Thank you! Yes I think I am a linen convert too, I’ll definitely be adding more to my spring plans. I hear it just gets better with age too…

  9. Avatarpoppykettle

    Oh I luuurve these!!! (I also love all those yummy inside detail photos!!) Couldn’t agree more about pink jeans being a neutral staple – I have a RTW pair in almost the exact same colour (in denim) that I positively LIVE in. I would never have thought to try something like this in Linen, but it does work really well! I love all the little details you’ve incorporated into them, they were clearly a really in depth project, but the result speaks for itself – they look great! Winning :)

    1. AvatarKatie Post author

      Thank you! I love seeing gratuitous guts shots too, haha. Really pleased I made myself go slowly on these!

  10. AvatarMargiemac

    I am in awe of your momentous effort to get these ‘Mom’ jeans to such a professional finish! I especially love the description of the ‘Mom'( for Aussie me, ‘Mum jeans ‘ as I have been struggling adapting a bought pattern for the same task! Bring on more Mum comfy clothes! Great blog!

    1. AvatarKatie Post author

      Thank you! It was a really fun project and they are very comfortable. (Yes in the UK it’d be ‘Mum’ too but the jeans style seems to go for the Americanised version, from what I have seen..)

  11. AvatarRebecca Young

    I am not a jeans wearer as I am not keen on the image of blue denim but I do like yours and am very tempted to give them a go!

    1. AvatarKatie Post author

      Thank you! Yes I like the idea of combining jeans-styling with non-denim fabrics. I often find regular denim jeans a bit boring :)

    1. AvatarKatie Post author

      Ahh, I heard of this a while ago, I can totally see it working! Great idea if you don’t want to sacrifice an original. Thanks for the reminder and link.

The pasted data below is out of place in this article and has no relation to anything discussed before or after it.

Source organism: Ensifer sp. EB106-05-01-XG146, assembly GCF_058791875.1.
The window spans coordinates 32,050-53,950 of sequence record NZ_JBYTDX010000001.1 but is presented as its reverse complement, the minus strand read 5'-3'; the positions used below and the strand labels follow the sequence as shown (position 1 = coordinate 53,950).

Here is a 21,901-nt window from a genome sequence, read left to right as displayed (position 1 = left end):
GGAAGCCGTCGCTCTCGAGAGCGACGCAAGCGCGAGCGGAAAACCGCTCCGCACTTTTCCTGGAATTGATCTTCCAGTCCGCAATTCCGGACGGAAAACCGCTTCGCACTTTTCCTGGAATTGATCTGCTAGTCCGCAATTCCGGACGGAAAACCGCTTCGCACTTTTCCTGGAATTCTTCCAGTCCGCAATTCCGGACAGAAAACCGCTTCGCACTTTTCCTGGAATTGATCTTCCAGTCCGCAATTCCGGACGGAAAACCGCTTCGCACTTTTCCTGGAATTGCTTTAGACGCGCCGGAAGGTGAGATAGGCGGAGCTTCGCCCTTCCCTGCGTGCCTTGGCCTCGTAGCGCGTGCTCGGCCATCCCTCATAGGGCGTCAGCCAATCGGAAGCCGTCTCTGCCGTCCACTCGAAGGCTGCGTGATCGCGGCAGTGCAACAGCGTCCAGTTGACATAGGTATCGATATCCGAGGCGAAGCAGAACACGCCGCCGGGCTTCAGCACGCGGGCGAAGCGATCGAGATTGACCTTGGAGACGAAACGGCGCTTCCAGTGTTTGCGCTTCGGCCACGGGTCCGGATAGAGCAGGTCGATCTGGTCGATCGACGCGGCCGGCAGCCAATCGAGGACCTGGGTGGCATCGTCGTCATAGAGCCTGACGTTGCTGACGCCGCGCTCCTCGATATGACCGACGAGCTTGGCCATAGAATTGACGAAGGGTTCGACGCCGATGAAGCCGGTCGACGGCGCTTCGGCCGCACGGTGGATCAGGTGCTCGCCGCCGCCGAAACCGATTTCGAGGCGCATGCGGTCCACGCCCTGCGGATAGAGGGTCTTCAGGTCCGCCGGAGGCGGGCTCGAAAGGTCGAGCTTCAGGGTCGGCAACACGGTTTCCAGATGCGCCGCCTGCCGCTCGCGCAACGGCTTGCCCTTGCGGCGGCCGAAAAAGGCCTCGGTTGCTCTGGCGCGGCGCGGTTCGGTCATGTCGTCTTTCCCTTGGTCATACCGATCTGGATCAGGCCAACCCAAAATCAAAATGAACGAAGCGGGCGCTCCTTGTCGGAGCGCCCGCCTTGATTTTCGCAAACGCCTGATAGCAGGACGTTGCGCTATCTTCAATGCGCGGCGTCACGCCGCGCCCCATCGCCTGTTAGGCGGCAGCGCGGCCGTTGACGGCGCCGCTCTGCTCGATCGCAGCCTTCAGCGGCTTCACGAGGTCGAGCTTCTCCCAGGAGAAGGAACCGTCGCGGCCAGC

12. AvatarLori

    Your self drafted linen jeans are wonderful. Love the process you took. Would love to make some mom jeans myself but have nothing to cut apart to go from. I have made other clothing from rubbing off though. A dress that I have copied literally a dozen times and shirts for my father, also sweat shirts and t shirts for my mom. I didn’t actually cut anything apart because the originals needed to be saved but I just pinned everything flat and traced the seam lines then added back on seam allowances to the pattern pieces I made from the tracings. I was so amazed when I did it with my dress but the button up western shirt I copied of my dad’s was the best ever. I made three of them. Its quite liberating to know that if you do have something RTW that you like and like the fit of that you can make your own pattern from it and reproduce if in whatever fabric you choose. I have traced a pair of my mom’s pants as well and you have inspired me to five them a whirl now! Well not now now but soon. LOL

    1. AvatarKatie Post author

      Good work, a Western shirt sounds complicated. I agree it’s a great way to get things that are very likely to fit and be very much worn and loved, as they’re already tested!

  13. AvatarFiona

    Katie these are amazing!! So much work and thought has gone into them and they are dream trousers. I’m also a little bit obsessed with blush pink as a neutral at the moment and have some of this very same linen on the list for my next order!

  14. AvatarJoanne Waldron

    This post just reminded me that I have the Jean-ius! with Kenneth D. King class on Craftsy that I have done yet. You’ve inspired me to sacrifice a pair of my old jeans too. Brilliant!

  15. AvatarLia

    OoooOoo these self-drafted jeans are BEAUTIES. That shade of pink looks like the avocado-pit color some dyers get – fresh but earthy, and so good with the dark hardware. Really impressive and inspiring!

  16. AvatarChantal Lapointe

    Hi Katie, I would love to make myself a pair of Mom jeans. The only pattern I found from Knip mode is a disaster. Plus I can’t seem to find Mom jeans in stores (the trend has not migrated to our area yet!). Since we’re the same size (around size 40), could I purchase your paper pattern (or a copy of it)?

      1. AvatarChantal Lapointe

        Hi Katie, I’ve tried the M7754 and it’s just not a good match. The waist comes up way too high in the front and the proportions are not quite right for the Mom jeans look (way too baggy in the front crotch area). If you don’t mind, I’d really like a copy of your paper pattern. I’m willing to compensate you for this tremendous favour!

  17. AvatarKate

    I was thinking of these jeans the other day – how have they aged? Did the linen stay together or have the seams frayed a bit as you feared?

  18. AvatarSophie

    Katie these are GORGEOUS. I never really knew what the “mum jean” meant but your description makes total sense. And now I want some!